It turns out that the entire adventure was a perfect storm, born of optimism but waiting only to run out its five-year contract. As far as coincidences go – both favourable and self-terminating – the Panerai-Ferrari link-up happened to occur at the same time Panerai was accelerating its drive to become a fully-fledged manufacture. This changed the company’s priorities, and the decision was wise, for it is now, a decade later, a fully-fledged manufacture.
In some ways, according to Ficarelli, the watches were actually too successful, given that Panerai’s energies were being drawn away by the ambitious programmes of the day which concerned their own branded pieces, the move to full manufacture status over-riding just about everything. Ficarelli assured me that it was Panerai’s decision to end the relationship, and so production came to a halt. The loss was ours, for the pieces are among the most fascinating of Panerais – and for some, the best watches ever to wear the Ferrari logo.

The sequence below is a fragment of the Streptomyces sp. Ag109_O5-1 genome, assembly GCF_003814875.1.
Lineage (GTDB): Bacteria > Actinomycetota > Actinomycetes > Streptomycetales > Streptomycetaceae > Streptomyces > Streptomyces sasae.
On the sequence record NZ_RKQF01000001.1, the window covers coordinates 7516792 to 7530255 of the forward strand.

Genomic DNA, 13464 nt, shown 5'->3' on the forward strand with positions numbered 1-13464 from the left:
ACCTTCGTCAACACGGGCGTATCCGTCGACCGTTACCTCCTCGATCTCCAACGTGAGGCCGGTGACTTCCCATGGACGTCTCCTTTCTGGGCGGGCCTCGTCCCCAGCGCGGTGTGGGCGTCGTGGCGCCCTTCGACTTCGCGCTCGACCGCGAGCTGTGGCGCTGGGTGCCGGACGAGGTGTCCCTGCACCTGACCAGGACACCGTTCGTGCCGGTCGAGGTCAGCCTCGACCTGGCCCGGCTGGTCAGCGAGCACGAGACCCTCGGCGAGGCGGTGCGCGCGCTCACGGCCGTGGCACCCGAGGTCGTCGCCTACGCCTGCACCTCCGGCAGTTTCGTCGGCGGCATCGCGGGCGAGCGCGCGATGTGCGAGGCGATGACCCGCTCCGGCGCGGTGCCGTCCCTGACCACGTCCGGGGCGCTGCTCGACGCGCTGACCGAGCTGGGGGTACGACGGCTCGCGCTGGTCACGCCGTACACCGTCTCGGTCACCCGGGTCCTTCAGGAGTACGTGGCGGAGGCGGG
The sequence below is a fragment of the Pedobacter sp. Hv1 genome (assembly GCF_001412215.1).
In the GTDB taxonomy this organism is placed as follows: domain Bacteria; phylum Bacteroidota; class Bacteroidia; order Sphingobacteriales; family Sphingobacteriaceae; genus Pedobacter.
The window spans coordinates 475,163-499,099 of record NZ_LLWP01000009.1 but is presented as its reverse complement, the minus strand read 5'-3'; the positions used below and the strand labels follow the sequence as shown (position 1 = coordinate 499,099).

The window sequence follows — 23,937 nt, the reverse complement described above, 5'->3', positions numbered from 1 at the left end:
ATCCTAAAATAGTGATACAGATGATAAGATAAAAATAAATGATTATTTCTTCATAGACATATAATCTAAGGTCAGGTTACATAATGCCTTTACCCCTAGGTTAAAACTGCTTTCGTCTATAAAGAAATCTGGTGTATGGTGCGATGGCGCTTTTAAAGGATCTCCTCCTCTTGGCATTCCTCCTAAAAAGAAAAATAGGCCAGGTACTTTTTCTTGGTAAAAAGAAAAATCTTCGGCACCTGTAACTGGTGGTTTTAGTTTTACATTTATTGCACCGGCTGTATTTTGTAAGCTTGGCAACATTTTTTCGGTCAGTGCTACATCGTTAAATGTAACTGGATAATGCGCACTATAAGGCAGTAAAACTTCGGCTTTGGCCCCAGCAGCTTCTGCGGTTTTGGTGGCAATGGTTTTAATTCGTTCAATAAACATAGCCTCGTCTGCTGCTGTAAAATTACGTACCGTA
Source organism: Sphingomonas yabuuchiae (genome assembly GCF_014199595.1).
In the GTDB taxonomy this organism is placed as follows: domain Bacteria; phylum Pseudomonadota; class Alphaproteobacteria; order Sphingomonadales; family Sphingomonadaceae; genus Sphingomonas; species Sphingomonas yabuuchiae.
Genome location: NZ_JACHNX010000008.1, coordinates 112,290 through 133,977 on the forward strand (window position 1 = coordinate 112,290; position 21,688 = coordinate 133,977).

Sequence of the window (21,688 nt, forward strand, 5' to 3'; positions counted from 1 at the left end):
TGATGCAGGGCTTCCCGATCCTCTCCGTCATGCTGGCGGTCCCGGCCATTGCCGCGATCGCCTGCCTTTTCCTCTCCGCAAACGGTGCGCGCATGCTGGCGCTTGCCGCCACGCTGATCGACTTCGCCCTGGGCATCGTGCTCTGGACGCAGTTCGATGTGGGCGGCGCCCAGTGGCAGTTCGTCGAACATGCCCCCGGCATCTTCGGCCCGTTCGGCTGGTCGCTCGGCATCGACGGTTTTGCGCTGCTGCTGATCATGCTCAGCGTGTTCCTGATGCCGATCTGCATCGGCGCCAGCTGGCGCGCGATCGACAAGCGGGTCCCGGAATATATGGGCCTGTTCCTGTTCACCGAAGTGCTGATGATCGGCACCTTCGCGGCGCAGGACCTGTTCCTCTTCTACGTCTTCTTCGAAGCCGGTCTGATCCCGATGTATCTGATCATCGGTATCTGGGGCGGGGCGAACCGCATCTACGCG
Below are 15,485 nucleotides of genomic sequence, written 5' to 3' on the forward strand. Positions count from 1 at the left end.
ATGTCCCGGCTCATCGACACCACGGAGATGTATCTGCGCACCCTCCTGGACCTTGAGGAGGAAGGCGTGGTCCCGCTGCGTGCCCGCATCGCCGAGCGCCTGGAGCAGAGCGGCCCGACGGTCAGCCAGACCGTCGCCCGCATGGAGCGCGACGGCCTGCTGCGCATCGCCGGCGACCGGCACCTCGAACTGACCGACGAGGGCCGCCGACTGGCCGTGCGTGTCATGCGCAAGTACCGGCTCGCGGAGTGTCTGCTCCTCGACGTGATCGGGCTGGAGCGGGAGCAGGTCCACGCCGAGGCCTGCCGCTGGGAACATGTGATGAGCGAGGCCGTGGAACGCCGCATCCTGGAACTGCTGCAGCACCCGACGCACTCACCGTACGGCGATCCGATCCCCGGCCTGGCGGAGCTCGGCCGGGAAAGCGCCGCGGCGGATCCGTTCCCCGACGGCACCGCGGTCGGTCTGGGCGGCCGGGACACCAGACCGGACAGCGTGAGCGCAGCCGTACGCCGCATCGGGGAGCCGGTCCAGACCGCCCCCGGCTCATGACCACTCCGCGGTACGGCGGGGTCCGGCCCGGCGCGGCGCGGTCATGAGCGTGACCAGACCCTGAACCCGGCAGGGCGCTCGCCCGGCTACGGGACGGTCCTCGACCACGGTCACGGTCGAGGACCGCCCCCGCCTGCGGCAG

Then Came the Big Bang
It was at Baselworld 2012 that the whispers grew louder. Ferrari didn’t hang about after the relationship with Panerai ended. By this time, the GT supercar company was so imbued with marketing itself as a brand (just pop into one of the boutiques if you want to see what product types can be endowed with a Ferrari logo) that the thought of no high-end watch connected to it must have seemed anathema. The relationship began in 2011, announced in November of that year, and Hublot – which responds to trends and fashions with greater speed that Ferrari completes laps – delivered its debut model a year later.